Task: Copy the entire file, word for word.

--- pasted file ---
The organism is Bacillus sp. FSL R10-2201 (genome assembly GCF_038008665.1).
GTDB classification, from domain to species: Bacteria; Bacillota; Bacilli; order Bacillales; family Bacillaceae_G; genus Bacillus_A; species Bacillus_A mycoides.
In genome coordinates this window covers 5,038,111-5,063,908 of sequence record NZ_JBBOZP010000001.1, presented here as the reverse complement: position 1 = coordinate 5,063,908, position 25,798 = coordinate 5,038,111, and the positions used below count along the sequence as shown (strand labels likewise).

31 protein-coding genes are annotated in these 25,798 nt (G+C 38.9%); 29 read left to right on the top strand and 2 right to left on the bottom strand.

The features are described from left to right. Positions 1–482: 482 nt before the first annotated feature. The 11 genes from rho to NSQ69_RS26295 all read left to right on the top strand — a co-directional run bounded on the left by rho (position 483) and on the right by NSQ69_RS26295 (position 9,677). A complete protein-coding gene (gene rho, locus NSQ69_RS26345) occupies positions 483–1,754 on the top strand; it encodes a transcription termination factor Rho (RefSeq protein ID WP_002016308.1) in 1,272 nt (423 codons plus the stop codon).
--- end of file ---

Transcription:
The organism is Bacillus sp. FSL R10-2201 (genome assembly GCF_038008665.1).
GTDB classification, from domain to species: Bacteria; Bacillota; Bacilli; order Bacillales; family Bacillaceae_G; genus Bacillus_A; species Bacillus_A mycoides.
In genome coordinates this window covers 5,038,111-5,063,908 of sequence record NZ_JBBOZP010000001.1, presented here as the reverse complement: position 1 = coordinate 5,063,908, position 25,798 = coordinate 5,038,111, and the positions used below count along the sequence as shown (strand labels likewise).

31 protein-coding genes are annotated in these 25,798 nt (G+C 38.9%); 29 read left to right on the top strand and 2 right to left on the bottom strand.

The features are described from left to right. Positions 1–482: 482 nt before the first annotated feature. The 11 genes from rho to NSQ69_RS26295 all read left to right on the top strand — a co-directional run bounded on the left by rho (position 483) and on the right by NSQ69_RS26295 (position 9,677). A complete protein-coding gene (gene rho, locus NSQ69_RS26345) occupies positions 483–1,754 on the top strand; it encodes a transcription termination factor Rho (RefSeq protein ID WP_002016308.1) in 1,272 nt (423 codons plus the stop codon).